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Manhattan DA’s Revelation ‘Bad News’ for Trump, Suggests Investigation Is ‘Racing Towards the Finish Line’: Lawyers


US President Donald Trump speaks during an event announcing the Roadmap to Empower Veterans and End a National Tragedy of Suicide (PREVENTS) Task Force in the East Room of the White House in Washington, DC, June 17, 2020. (Photo by SAUL LOEB / AFP)

Manhattan District Attorney Cy Vance filed court papers on Monday indicating that the ongoing battle to obtain President Donald Trump’s financial documents is part of a criminal investigation that has a significantly broader focus than the hush money payments Michael Cohen orchestrated ahead of the 2016 election.

According to several legal experts, the revelation that the contours of the investigation will include bank and insurance fraud likely spelled “bad news” for Trump and his family business.

Trump previously argued that a subpoena for eight years of his personal and corporate tax records was overbroad and being made in bad faith. While prosecutors did not outright confirm the exact parameters of their probe, the filing stated that any argument grounded in the notion that the investigation is limited to hush money payments is “baseless.”

Referencing the New York Times exposé on the Trump family’s alleged multi-decade tax fraud scheme, prosecutors said they had ample evidence of “possibly extensive and protracted criminal conduct at the Trump Organization.”

Emphasizing the way prosecutors categorized the conduct under investigation, national security attorney Mark Zaid said, “The horses have most definitely left the gates and are racing towards the finish line.”

Former U.S. Attorney Joyce White Vance said that the work of investigative journalists functioning as a precursor to a criminal investigation is nothing new.

Former federal prosecutor and CNN legal analyst Elie Honig said the revelation does not portend well for Trump, as potential charges could be easier to prosecute than previously believed.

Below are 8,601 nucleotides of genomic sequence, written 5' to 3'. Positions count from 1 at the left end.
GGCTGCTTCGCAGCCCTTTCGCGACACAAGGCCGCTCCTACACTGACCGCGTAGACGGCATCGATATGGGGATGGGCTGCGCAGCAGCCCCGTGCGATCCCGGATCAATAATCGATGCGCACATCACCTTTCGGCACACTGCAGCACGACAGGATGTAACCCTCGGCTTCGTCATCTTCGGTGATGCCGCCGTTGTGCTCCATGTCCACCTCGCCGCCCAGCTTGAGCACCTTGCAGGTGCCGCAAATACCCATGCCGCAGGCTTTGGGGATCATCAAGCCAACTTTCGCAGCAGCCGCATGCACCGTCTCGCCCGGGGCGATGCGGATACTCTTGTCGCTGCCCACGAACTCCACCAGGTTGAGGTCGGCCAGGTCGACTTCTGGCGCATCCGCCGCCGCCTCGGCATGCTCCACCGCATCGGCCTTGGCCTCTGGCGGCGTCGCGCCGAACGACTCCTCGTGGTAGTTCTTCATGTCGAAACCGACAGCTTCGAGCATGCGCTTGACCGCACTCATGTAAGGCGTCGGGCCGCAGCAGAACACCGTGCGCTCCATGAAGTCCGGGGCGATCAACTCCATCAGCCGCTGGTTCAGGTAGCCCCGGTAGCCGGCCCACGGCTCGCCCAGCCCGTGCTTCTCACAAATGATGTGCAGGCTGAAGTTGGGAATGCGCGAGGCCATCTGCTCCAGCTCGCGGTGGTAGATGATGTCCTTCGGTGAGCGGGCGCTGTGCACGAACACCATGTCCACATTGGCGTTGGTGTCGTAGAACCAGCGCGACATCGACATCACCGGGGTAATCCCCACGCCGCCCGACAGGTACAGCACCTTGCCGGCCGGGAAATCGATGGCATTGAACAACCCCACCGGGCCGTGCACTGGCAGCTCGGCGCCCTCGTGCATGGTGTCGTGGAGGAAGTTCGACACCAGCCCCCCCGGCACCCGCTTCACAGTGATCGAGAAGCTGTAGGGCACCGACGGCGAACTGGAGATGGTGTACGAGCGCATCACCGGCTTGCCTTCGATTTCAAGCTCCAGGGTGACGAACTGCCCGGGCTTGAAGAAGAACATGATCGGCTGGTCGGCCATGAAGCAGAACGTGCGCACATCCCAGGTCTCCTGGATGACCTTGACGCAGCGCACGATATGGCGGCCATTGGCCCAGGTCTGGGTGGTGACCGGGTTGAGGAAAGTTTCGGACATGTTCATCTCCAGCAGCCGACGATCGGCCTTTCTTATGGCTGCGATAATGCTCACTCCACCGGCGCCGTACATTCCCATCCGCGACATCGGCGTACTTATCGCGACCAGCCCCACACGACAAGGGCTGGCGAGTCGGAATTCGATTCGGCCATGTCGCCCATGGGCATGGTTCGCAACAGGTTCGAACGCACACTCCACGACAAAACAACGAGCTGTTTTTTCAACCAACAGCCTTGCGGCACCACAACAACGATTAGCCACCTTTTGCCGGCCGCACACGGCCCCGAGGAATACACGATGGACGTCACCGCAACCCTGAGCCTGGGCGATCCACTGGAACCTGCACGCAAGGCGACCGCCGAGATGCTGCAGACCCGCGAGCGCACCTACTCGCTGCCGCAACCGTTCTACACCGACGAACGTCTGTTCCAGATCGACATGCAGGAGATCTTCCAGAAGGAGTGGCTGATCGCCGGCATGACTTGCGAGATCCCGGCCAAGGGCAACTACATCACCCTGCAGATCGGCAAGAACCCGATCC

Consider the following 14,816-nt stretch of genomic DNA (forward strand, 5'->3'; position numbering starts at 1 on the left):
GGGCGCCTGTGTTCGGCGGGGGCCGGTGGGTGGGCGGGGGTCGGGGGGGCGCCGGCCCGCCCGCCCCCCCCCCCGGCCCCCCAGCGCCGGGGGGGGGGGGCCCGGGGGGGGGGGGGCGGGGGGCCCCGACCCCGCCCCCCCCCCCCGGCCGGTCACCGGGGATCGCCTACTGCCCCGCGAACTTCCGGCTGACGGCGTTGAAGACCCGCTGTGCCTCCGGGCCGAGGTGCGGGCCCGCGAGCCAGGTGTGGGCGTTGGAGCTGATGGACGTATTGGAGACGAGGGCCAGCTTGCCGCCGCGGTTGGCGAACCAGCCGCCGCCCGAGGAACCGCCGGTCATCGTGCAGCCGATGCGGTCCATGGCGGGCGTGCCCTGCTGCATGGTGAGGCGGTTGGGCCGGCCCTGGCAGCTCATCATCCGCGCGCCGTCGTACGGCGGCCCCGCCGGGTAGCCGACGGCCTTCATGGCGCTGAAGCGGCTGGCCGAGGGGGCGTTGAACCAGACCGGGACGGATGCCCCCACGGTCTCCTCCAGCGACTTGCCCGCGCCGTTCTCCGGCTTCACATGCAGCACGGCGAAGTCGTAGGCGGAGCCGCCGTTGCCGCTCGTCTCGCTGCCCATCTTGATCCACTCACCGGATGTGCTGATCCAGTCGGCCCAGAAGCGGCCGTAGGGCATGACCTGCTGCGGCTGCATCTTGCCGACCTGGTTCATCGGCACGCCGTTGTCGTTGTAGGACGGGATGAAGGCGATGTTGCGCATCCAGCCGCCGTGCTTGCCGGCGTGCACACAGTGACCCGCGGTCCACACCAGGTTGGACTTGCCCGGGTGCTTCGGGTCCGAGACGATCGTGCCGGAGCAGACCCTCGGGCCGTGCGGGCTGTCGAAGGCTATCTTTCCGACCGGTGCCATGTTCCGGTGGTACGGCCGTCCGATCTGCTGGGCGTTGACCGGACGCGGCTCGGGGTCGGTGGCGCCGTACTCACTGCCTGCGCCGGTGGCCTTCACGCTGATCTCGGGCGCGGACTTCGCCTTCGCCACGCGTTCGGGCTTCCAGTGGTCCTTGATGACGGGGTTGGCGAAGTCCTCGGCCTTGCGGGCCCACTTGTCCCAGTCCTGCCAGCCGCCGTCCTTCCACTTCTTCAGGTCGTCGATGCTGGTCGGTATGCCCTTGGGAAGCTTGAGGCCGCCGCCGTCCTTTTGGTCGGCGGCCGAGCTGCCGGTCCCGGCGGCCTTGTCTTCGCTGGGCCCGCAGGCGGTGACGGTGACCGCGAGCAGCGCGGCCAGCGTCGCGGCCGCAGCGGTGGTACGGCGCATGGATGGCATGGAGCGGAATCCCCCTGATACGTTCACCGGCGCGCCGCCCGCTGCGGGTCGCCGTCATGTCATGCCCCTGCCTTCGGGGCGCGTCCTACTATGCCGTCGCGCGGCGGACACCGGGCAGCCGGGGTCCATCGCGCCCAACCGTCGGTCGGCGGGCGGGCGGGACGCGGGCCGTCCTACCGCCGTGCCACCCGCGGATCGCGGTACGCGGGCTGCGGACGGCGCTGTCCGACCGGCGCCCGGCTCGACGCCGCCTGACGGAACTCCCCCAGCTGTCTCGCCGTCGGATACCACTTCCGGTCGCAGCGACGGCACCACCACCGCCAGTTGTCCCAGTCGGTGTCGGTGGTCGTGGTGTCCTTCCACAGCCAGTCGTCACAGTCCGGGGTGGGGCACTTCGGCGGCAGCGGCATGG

“Bad news for the President,” Honig wrote. “This shows the DA is focused on specific criminal charges and not just poking around the financials. And it’s much easier to build a standard bank fraud or tax fraud case than the complex hush money / campaign finance case.”

Ken White, also a former federal prosecutor, noted that state prosecutors are far more likely to take risks that most Assistant U.S. Attorneys (AUSA) wouldn’t, meaning the case against Trump won’t have to be as strong for Vance’s office to pursue charges.

“That means DAs will roll the dice on questionable proof and even more questionable legal theories, meaning if the case is marginal, and it could be a state or federal crime, it’s far more likely a DA will charge you than an AUSA,” he wrote.

Vance, a Democrat, is a three-term incumbent.

University of Michigan law professor and former U.S. Attorney for the Eastern District of Michigan Barbara McQuade pointed out that Vance hired Bill Clinton-era Assistant Attorney General Walter Dellinger to appear for arguments before the court in the subpoena case.

[Photo by SAUL LOEB/AFP via Getty Images]

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Jerry Lambe is a journalist at Law&Crime. He is a graduate of Georgetown University and New York Law School and previously worked in financial securities compliance and Civil Rights employment law.